In February of 2013, all 67 county sheriffs in Florida signed a pledge declaring that they would uphold the 2nd Amendment and protect peoples’ right to bear arms. Sheriff Nicholas Finch of Liberty County was such a signatory to the pledge.

Recently, Sheriff Finch, 50, was taken into custody by the Florida Department of Law Enforcement and booked into the Liberty County Jail on Tuesday evening for “official misconduct.”

Reports state that in March, a Liberty County Sheriff’s deputy arrested a man for having a concealed firearm during a stop. The sheriff said, “I believe in the second amendment and we’re not going to charge him.” He released the man and is accused of destroying paperwork related to the arrest.

For doing his job and protecting a citizen’s rights, the Florida Department of Law Enforcement arrested Sheriff Finch. Florida Republican governor Rick Scott replaced the sheriff with Carl Causey.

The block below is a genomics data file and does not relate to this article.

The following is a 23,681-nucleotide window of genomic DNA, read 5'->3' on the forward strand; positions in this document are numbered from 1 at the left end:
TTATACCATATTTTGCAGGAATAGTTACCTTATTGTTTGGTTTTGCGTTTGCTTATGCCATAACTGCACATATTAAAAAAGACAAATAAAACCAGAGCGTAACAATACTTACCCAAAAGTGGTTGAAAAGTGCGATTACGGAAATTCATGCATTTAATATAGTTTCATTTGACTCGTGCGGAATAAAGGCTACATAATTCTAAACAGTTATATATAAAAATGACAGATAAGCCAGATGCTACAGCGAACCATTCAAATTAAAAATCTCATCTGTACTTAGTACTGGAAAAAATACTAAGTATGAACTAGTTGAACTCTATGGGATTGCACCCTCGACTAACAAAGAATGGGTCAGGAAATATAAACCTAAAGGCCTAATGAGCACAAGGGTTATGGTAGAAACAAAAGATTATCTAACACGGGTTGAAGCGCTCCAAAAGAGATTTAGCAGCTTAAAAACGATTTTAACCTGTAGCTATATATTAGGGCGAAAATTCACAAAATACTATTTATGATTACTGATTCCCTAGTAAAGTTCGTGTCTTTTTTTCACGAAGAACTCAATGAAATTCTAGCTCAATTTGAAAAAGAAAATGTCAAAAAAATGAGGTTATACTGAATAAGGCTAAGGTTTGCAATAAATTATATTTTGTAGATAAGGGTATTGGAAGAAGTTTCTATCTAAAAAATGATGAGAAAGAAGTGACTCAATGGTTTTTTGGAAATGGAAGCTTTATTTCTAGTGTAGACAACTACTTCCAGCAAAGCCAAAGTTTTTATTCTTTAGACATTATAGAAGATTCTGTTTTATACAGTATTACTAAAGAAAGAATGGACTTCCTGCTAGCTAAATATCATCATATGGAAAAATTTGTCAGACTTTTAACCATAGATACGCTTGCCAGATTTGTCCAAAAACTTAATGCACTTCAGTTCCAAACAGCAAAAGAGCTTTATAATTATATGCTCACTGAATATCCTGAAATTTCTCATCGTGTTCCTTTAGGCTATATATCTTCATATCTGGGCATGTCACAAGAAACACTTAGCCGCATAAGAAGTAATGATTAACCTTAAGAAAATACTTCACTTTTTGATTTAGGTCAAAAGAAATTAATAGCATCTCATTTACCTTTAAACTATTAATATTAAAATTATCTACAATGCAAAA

If you are so inclined, please call Governor Rick Scott at (850) 488-7146 and Pam Bondi, Attorney General, at 850-414-3990 and tell them to drop all charges against Sheriff Finch, and re-instate him to his elected office.

If that doesn’t work, then we need to work to remove both Rick Scott and Pam Bondi from office next year’s election. When police and sheriff personnel do the right thing, we need to protect them.

When system purposely breeds bad apples, and roots out the good ones, it’s no surprise that the policing system has degraded into what it is.

Florida Sheriff Arrested for Protecting Citizen’s Right to Bear Arms is a post from Cop Block – Badges Don’t Grant Extra Rights

[copblock]

It’s pretty rare, but every so often I do encounter a story about a good cop. Unfortunately, those stories inevitably have the cop being arrested, fired, or both.

Bad judgement
Jun 8th, 2013 by Ken Hagler

20130608-001401.jpg

This squirrel decided to hide in a tree when it saw me walking nearby. Unfortunately, it has very poor tree selection skills.